You should love statutory lien waivers. In states like Arizona, statutory forms take a lot of the thought and a significant amount of risk out of lien waivers. In some of the states other than Arizona, parties exchanging waivers might be worried about sneaky language creating some potential liability.
Therefore, while statutory waivers may sound like just more regulation on the construction industry, they should be seen as a sight for sore eyes for those wary of waiver exchanges.
With that being said, let’s move on to take a closer look at 1 of the 4 statutory waivers available in Arizona, the Unconditional Waiver for the Final Payment.
Guide to Arizona’s Unconditional Lien Waiver for Final Payment
Hold on! Is this the right waiver for your situation? This waiver is both final and unconditional. Meaning, once this waiver is submitted, all lien rights for this claimant are forfeited. If future payments are expected on the project, a partial waiver will likely make more sense. If final payment has not yet been exchanged, a conditional waiver may be more proper.
Download a Free Template of this Waiver Form
Download a free template of this form (an editable .pdf) that you can fill out yourself.
Keep in mind: There are 4 different lien waiver forms that may be used in Arizona, depending on the situation. For help with the four different types of lien waivers, you should download this guide:
Here’s How to Fill Out the Unconditional Lien Waiver Form for a Final Payment in Arizona
Let’s look at this form and try to make it as easy as possible to navigate…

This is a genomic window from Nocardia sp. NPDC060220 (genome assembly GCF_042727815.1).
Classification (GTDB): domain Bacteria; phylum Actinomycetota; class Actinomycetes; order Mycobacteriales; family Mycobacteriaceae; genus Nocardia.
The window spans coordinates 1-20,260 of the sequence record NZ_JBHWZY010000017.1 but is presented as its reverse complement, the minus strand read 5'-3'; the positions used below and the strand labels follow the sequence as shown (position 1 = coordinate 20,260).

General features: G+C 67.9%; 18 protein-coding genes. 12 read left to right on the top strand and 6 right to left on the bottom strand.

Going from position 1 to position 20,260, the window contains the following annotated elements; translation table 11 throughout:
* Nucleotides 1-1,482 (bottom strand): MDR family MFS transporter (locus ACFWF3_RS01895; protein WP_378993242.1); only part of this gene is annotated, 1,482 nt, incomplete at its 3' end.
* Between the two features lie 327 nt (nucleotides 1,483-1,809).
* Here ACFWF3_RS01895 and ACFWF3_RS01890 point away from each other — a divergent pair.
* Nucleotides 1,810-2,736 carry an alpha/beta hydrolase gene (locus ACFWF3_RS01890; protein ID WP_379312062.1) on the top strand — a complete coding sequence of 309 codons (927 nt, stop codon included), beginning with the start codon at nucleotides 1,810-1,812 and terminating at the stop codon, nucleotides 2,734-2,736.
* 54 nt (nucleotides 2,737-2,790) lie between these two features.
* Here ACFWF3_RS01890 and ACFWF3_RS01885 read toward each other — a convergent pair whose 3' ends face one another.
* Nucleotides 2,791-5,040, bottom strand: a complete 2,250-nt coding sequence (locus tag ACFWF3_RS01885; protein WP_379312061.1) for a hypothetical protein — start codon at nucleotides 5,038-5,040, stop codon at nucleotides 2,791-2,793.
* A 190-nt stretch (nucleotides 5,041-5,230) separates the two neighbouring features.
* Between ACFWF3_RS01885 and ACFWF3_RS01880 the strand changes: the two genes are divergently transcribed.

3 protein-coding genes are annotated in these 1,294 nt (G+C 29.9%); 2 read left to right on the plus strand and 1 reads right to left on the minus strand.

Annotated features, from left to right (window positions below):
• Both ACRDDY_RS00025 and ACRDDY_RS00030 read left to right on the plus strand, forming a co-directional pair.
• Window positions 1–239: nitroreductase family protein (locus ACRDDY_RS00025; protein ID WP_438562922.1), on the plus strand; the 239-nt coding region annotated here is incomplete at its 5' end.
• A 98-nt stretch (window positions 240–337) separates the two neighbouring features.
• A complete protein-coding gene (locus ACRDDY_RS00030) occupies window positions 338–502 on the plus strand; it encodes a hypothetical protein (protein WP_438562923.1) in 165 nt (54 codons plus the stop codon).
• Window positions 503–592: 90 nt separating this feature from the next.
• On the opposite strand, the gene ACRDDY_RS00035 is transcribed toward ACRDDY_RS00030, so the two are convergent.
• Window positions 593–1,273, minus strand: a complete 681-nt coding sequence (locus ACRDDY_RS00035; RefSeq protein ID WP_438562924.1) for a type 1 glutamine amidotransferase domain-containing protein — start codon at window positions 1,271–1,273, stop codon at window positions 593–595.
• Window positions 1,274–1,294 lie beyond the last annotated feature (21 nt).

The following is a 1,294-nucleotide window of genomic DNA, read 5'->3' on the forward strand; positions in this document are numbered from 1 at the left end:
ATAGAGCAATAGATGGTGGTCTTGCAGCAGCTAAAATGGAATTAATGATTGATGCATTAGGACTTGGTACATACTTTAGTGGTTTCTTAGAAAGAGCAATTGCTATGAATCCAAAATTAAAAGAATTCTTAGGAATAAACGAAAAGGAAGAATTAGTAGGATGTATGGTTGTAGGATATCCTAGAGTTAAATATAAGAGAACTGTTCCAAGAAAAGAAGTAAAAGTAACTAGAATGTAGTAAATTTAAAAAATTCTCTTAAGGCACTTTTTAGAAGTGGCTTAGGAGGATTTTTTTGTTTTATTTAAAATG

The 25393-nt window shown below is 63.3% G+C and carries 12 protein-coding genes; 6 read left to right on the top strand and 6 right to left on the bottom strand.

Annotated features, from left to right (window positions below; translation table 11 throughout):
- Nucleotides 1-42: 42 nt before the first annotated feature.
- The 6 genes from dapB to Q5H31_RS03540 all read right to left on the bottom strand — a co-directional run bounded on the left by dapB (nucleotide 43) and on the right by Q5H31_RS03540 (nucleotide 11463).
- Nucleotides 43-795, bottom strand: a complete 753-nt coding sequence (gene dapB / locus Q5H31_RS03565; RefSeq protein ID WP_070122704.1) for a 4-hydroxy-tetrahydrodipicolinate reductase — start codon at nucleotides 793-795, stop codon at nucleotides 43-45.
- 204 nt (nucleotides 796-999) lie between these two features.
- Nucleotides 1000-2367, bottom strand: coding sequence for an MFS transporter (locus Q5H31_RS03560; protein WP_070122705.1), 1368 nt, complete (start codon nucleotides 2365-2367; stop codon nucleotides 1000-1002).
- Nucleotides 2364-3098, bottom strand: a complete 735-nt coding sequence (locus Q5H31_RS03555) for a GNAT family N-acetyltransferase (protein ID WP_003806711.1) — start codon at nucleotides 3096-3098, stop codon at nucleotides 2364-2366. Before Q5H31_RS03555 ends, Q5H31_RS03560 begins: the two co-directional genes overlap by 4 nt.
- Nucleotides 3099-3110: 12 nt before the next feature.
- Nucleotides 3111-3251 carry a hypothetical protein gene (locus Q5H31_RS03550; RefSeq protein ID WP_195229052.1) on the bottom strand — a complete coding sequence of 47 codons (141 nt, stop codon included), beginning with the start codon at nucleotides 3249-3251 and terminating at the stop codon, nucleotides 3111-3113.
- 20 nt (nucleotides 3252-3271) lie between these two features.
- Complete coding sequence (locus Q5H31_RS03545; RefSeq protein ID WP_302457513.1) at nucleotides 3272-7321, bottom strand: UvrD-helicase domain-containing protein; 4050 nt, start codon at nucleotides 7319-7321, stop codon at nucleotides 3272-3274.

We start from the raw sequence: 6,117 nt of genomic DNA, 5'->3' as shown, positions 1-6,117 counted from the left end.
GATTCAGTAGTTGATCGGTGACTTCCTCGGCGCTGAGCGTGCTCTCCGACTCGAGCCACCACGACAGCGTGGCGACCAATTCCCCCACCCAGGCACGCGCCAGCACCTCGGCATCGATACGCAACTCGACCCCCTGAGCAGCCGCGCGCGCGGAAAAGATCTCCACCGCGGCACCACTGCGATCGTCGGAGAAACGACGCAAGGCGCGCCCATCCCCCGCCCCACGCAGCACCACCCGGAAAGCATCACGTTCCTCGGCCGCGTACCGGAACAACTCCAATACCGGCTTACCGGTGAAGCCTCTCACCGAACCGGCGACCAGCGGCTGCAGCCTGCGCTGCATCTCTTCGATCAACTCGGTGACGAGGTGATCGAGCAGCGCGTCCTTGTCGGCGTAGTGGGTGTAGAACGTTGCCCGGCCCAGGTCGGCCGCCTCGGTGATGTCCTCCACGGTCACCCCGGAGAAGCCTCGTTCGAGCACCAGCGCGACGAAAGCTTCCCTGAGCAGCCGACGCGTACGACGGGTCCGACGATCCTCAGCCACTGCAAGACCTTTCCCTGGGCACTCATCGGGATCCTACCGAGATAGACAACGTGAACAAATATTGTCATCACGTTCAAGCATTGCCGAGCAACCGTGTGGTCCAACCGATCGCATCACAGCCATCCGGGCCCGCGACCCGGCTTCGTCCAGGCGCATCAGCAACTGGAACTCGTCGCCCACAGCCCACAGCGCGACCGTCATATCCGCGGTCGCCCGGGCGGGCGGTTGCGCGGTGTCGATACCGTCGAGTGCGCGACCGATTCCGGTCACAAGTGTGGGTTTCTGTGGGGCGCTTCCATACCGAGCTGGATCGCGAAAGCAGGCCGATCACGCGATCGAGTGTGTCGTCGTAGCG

>Project. Identify what project this lien waiver is for. The property address may be the easiest way to do that here.
>Job No. Do you have a contract number for this project? Does this project have a name or nickname? This section helps further identify the work and the project.
>Person with Whom Undersigned Contracted. Who hired the person submitting this lien waiver?
>Owner. Identify the owner for this project. Sounds easy, right? Not necessarily! Check out this article on the subject – @peter LINK
>Job Description. Where’s this project located? On liens, project location usually requires a legal property description. Here, a property address may be enough. Regardless – being specific when identifying the property is always a good idea!
>Sum of $____. Ok, this blank represents what is not being waived. Submitting this waiver means that all lien rights are being waived – except for what’s included in this section.
>Dated. This is the date that the waiver is signed.
>Company Name. What’s the name of the company waiving their lien rights? Be sure to get this exactly right. There may be some information – like “LLC” or “Inc.” that complicates this field – but for the most part, it’s pretty straightforward. However, people still get their own name wrong all the time, so be careful!
>By. You probably know this one…but for posterity’s sake: this is where the signature goes.
>Title. What is the title of the individual who signed this waiver?
>Notice. This notice is required by statute, but it’s pretty similar to the one we include in all of our lien waivers. It’s just good practice to make sure all parties involved understand the consequences of signing their waiver.
REMEMBER — There are four different types of lien waiver forms, and the CONDITIONAL waivers are the safest to use. Be extremely careful when using an unconditional lien waiver (such as the one described here in this article), as you may unintentionally give up your right to get paid before you actually get the cash in hand.